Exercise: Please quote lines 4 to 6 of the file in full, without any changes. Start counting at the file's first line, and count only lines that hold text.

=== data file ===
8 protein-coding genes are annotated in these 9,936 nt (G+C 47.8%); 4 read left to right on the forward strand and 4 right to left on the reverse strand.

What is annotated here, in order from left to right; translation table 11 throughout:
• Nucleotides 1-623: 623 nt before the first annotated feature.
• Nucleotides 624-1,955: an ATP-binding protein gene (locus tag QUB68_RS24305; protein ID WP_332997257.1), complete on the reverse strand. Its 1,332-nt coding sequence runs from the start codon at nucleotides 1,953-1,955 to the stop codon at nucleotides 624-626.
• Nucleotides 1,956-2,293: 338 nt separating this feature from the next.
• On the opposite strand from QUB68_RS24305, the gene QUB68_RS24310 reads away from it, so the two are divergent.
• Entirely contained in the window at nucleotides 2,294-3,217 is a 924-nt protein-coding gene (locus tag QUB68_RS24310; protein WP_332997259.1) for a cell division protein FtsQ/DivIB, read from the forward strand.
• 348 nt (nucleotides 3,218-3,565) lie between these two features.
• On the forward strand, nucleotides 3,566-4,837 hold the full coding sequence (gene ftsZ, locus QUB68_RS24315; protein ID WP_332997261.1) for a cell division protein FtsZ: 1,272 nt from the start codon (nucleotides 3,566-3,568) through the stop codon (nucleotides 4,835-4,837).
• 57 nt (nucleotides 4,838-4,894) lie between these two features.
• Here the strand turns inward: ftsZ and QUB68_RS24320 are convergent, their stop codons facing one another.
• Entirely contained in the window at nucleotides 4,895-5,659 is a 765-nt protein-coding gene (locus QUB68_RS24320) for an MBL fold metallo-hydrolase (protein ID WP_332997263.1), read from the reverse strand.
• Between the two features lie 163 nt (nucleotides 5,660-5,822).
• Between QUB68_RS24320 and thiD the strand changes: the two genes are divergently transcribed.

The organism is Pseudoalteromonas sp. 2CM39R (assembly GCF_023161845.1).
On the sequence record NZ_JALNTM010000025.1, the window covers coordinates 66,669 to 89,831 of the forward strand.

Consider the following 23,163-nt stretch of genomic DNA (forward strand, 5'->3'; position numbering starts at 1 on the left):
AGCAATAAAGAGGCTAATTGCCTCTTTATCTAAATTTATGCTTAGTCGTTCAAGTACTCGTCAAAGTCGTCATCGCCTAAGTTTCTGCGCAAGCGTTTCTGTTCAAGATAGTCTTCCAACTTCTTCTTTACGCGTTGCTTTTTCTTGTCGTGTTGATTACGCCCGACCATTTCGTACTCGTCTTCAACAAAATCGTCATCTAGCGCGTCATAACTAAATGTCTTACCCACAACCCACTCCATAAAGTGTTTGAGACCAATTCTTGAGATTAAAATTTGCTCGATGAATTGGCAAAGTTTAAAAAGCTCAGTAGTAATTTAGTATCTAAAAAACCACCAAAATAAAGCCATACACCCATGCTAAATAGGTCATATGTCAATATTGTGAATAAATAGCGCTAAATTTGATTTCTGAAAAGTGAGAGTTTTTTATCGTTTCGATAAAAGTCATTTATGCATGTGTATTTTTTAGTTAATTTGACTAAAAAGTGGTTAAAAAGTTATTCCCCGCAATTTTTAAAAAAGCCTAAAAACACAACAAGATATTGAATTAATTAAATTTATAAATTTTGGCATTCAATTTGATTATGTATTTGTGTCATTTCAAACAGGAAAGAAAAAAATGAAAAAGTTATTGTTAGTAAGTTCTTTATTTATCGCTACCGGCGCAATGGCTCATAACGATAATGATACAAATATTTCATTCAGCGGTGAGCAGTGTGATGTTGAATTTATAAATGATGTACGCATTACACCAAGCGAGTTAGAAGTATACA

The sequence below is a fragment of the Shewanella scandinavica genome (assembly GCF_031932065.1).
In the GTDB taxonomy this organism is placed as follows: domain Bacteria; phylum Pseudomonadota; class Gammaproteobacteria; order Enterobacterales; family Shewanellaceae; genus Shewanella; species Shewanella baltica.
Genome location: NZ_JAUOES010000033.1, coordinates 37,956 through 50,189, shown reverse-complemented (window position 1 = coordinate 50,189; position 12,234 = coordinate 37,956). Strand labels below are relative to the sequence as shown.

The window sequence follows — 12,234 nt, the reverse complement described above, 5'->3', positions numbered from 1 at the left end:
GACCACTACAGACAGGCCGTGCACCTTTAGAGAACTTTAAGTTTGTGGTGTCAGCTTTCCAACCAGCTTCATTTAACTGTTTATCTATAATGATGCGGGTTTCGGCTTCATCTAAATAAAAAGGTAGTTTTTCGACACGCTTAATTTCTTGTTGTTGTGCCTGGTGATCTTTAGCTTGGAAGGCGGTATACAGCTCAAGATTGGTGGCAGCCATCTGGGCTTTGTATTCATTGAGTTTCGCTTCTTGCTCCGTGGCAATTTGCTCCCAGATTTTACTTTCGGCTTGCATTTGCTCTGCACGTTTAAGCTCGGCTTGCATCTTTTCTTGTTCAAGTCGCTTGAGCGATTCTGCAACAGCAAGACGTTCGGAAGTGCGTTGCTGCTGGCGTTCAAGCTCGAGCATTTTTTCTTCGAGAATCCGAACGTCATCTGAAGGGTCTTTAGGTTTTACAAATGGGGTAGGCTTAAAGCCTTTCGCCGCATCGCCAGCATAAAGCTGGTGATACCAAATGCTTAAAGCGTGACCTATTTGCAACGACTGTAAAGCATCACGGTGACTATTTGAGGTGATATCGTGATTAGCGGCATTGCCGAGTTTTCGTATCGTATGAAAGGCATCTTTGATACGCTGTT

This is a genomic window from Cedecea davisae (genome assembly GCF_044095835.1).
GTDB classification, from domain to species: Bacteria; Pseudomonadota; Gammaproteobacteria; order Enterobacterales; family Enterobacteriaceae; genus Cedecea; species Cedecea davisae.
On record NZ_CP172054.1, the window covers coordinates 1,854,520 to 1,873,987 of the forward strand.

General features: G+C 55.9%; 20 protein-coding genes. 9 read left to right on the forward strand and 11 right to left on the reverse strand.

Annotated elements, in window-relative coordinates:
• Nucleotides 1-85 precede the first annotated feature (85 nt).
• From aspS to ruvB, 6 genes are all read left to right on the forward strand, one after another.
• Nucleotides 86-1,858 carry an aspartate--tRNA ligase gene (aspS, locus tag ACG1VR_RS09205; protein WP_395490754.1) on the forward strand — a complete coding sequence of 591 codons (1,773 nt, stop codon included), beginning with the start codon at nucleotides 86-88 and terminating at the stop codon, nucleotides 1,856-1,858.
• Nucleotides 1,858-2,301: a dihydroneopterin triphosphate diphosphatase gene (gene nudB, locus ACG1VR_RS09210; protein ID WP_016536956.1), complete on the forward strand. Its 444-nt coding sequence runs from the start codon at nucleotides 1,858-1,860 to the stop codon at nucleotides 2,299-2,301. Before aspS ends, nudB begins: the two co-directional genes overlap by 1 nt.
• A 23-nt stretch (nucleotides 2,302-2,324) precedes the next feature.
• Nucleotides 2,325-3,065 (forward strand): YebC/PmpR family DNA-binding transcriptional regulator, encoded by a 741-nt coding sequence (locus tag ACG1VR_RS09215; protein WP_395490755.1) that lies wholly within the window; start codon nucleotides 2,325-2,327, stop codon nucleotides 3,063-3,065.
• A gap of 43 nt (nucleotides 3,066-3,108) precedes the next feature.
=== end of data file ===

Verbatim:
• Nucleotides 624-1,955: an ATP-binding protein gene (locus tag QUB68_RS24305; protein ID WP_332997257.1), complete on the reverse strand. Its 1,332-nt coding sequence runs from the start codon at nucleotides 1,953-1,955 to the stop codon at nucleotides 624-626.
• Nucleotides 1,956-2,293: 338 nt separating this feature from the next.
• On the opposite strand from QUB68_RS24305, the gene QUB68_RS24310 reads away from it, so the two are divergent.